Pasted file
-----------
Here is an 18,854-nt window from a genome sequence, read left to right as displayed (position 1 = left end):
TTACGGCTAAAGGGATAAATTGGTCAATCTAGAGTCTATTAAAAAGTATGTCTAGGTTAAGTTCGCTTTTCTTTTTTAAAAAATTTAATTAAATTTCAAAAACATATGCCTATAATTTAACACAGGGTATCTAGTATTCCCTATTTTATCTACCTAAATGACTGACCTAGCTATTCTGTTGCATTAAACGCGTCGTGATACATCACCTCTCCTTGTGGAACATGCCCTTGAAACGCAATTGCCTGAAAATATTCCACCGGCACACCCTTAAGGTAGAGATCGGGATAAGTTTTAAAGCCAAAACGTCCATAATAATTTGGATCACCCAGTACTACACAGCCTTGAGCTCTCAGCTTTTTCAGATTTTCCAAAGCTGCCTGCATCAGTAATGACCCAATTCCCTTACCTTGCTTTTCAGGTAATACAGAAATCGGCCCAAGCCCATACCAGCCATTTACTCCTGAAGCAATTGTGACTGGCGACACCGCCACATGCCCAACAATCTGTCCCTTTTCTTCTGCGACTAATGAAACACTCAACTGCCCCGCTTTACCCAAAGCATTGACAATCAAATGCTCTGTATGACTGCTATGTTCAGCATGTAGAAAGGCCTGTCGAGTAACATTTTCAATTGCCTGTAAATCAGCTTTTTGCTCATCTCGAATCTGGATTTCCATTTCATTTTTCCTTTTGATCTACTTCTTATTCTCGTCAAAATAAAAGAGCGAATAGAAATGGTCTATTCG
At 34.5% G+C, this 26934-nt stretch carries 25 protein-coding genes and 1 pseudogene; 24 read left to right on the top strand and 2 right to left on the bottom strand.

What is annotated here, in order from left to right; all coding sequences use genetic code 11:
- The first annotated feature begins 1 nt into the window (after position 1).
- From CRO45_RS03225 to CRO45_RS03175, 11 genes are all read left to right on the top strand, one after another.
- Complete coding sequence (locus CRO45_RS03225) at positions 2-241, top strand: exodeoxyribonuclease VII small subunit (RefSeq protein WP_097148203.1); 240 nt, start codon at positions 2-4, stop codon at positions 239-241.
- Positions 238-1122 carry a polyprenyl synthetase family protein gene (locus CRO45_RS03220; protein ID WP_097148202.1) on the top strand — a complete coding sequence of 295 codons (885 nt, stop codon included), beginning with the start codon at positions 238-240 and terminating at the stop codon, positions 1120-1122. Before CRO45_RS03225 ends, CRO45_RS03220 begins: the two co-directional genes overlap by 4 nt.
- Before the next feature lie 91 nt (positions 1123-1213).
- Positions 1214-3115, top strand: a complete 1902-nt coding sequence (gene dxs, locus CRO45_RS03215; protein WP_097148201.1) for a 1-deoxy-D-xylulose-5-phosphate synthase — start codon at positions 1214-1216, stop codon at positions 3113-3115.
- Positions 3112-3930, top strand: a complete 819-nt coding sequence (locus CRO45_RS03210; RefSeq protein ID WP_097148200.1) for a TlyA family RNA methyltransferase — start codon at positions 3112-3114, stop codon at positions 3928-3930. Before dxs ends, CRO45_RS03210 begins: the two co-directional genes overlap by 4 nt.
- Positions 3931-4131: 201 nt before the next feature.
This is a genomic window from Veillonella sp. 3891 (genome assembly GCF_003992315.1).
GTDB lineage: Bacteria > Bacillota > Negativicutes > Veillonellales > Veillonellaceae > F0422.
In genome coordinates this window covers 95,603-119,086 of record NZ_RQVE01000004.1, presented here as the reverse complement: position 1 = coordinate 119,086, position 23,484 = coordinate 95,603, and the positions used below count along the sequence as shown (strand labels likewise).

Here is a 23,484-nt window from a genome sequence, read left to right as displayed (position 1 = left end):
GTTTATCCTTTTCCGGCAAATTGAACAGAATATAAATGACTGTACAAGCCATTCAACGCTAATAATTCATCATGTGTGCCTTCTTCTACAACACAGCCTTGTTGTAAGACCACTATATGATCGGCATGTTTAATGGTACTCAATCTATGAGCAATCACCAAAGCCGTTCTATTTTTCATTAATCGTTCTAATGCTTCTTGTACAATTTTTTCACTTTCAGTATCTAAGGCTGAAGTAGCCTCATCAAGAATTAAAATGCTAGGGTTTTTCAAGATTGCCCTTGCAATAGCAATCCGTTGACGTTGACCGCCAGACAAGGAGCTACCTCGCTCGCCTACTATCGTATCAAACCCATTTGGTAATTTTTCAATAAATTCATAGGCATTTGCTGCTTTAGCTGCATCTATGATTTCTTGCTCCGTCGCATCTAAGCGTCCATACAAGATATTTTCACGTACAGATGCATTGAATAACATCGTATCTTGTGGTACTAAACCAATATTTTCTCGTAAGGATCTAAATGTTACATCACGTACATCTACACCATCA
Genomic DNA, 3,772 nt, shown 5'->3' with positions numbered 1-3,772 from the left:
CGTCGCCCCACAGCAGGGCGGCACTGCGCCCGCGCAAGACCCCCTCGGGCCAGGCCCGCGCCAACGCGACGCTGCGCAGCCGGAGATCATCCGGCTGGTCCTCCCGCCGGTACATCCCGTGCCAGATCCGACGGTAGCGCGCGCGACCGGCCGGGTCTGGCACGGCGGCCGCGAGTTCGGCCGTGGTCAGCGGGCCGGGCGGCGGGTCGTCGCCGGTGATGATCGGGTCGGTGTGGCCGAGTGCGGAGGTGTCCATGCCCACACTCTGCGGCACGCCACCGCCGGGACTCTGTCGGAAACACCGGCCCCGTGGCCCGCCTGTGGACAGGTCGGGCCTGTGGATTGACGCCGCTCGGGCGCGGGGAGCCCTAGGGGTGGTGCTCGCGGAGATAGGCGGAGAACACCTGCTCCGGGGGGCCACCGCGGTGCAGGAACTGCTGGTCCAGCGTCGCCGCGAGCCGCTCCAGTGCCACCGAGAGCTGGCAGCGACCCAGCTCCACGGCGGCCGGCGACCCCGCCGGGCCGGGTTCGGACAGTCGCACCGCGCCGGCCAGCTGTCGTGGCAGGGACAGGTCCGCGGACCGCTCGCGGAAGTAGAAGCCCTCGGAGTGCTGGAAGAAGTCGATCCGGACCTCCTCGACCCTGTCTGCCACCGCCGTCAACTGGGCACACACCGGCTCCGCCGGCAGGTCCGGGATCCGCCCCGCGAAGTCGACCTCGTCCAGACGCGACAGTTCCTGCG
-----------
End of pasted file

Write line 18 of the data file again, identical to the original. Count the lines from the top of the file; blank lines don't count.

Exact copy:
Genomic DNA, 3,772 nt, shown 5'->3' with positions numbered 1-3,772 from the left: